This assignment was designed for incorporation in UWT's course TESC 345: Pollution and Public Policy. This course is a relatively large, primarily lecture-based class with 45-55 students, the vast majority being non-environmental science/studies majors taking the class as a general graduation requirement in the Interdisciplinary Arts and Sciences Program. As such this exercise provides an excellent experiential learning assignment in a class size that sometimes inhibits such activities. This assignment was given a first trial run in the Spring quarter of 2009, and took up approximately two weeks (four class days) of class time, including one day as an introduction to environmental justice and project methodology; two days of in-class work with GIS-based Census data, online sources of data for population characteristics and pollution sources, and poster construction (using PowerPoint); and a day for poster presentations and class discussion. [The amount of in-class time could be reduced by a day if GIS-based data was replaced with less exact sources of Census data.] This assignment was incorporated at the end of the quarter as a good summative assessment assignment drawing on early coursework on pollution concepts (hazardous waste, water and air pollution, risk assessment, toxicology, etc.), the environmental policy-making process, and a prior group project on public knowledge of environmental pollution and policy.

Description and Teaching Materials

The term "environmental injustice" usually evokes images of the huge petrochemical industries in Louisiana's Cancer Alley, but there are many more hard-to-see examples in urban areas everywhere. For most urban areas transportation sources and legacy soil contamination from lead-based paint and leaded gasoline are the biggest threats to human health through environmental exposure pathways, and yet this goes largely unnoticed by students as they make their daily trips in the region. Heavier traffic patterns often correlate with lower income and otherwise disadvantaged communities, creating a much more common example of environmental injustice than the Cancer Alley model. Moreover, these less dramatic but much more prevalent examples of environmental injustice often have greater health impacts on these communities without offering a potentially responsible party to target with legal action.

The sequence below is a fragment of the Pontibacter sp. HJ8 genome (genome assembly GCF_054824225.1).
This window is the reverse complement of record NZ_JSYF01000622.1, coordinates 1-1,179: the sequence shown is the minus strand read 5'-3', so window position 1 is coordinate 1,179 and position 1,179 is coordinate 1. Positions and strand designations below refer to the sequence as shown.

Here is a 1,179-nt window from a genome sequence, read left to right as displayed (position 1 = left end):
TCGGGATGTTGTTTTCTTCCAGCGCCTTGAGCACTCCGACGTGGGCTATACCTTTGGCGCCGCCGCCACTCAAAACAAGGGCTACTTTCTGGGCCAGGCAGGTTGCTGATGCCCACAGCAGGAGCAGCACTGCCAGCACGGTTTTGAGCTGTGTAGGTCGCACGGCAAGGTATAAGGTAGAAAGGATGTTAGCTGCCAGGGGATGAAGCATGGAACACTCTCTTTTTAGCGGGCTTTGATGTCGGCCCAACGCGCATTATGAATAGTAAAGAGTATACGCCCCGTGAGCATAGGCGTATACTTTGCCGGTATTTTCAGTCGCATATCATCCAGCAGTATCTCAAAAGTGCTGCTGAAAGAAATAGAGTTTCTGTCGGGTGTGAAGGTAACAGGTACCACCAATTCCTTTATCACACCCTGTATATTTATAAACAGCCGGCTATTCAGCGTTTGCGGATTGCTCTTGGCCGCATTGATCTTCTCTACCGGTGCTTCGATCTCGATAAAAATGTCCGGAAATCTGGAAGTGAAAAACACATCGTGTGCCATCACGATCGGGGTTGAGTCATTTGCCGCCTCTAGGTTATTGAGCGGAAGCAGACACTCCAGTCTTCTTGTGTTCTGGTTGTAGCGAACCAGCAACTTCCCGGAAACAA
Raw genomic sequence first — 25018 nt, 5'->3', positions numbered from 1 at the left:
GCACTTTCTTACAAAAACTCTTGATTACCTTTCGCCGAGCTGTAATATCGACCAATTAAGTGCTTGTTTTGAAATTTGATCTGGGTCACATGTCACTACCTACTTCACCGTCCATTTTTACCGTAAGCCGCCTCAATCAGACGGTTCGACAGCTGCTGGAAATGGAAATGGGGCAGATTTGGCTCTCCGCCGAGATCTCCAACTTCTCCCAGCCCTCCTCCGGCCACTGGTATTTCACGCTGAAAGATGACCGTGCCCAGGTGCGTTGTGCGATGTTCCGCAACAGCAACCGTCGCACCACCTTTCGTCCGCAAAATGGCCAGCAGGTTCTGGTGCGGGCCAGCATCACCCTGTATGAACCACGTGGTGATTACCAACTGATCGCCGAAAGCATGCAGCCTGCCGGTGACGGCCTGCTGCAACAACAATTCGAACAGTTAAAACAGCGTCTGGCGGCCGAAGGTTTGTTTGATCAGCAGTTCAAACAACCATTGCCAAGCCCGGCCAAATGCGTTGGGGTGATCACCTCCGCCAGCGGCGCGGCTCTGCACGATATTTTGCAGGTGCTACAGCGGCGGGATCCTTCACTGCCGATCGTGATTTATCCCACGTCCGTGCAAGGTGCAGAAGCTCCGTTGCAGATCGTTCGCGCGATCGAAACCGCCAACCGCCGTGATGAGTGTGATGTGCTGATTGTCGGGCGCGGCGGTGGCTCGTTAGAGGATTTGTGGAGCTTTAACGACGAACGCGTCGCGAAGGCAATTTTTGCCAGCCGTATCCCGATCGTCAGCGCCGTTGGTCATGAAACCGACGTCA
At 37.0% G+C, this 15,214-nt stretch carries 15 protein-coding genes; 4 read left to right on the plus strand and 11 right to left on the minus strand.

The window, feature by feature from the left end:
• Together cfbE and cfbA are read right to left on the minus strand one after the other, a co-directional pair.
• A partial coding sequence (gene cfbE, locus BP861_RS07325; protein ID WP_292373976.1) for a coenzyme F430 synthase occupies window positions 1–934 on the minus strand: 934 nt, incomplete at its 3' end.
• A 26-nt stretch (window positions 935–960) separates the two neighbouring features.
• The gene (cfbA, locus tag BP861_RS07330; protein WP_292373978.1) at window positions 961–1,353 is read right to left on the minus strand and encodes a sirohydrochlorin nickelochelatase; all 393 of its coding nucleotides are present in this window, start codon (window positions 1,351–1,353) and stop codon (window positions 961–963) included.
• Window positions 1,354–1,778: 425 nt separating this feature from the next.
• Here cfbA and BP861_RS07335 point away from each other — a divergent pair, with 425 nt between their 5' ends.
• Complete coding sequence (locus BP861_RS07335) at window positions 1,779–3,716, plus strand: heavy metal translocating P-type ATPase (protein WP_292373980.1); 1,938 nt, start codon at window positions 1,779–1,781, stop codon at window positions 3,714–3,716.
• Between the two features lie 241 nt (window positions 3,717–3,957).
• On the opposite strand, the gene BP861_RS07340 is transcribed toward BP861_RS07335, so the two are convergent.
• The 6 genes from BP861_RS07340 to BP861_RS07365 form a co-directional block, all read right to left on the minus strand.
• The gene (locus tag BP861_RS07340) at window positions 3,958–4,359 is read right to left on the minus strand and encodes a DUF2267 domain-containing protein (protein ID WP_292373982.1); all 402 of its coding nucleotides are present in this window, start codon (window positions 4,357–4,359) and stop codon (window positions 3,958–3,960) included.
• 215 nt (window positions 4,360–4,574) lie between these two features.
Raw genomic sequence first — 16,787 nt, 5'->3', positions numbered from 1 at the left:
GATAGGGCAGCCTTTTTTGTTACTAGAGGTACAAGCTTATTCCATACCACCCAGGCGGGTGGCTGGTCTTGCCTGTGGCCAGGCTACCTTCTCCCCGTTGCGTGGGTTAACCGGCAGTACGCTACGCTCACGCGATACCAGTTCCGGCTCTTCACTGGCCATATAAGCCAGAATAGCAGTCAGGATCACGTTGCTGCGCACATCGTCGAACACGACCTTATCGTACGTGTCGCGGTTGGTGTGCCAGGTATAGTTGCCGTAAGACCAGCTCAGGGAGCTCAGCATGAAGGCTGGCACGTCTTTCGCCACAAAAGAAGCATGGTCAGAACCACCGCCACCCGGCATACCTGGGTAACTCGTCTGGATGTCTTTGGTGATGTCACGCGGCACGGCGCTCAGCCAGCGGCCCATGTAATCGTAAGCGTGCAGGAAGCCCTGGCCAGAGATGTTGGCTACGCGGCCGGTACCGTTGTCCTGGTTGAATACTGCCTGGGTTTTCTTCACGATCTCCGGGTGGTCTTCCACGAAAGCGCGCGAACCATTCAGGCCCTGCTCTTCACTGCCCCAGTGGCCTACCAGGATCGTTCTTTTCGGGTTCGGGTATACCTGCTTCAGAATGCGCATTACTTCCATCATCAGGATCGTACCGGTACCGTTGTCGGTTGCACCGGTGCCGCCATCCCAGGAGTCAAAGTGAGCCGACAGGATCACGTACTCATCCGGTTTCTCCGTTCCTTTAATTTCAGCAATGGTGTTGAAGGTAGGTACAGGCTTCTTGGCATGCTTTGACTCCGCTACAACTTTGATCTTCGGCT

Without a direct frame of reference for the concept of environmental justice in their local community, students (especially non-majors) often do not fully grasp the relevance of this idea and thus are less likely to apply this concept in their own lives outside the University. Also, the non-point sources of pollution responsible for this differential exposure are often ignored by these same students without an explicit connection being made to human impacts. As has been shown by numerous public surveys the public is much more likely to support environmental initiatives when a direct tie is made to human health in contrast to environmental health or biodiversity. Thus educating these citizens as to the direct applicability of this concept of environmental justice to their immediate community tends to imbed this knowledge, creating a populace more likely to recognize instances of environmental injustice in future decision-making and community involvement.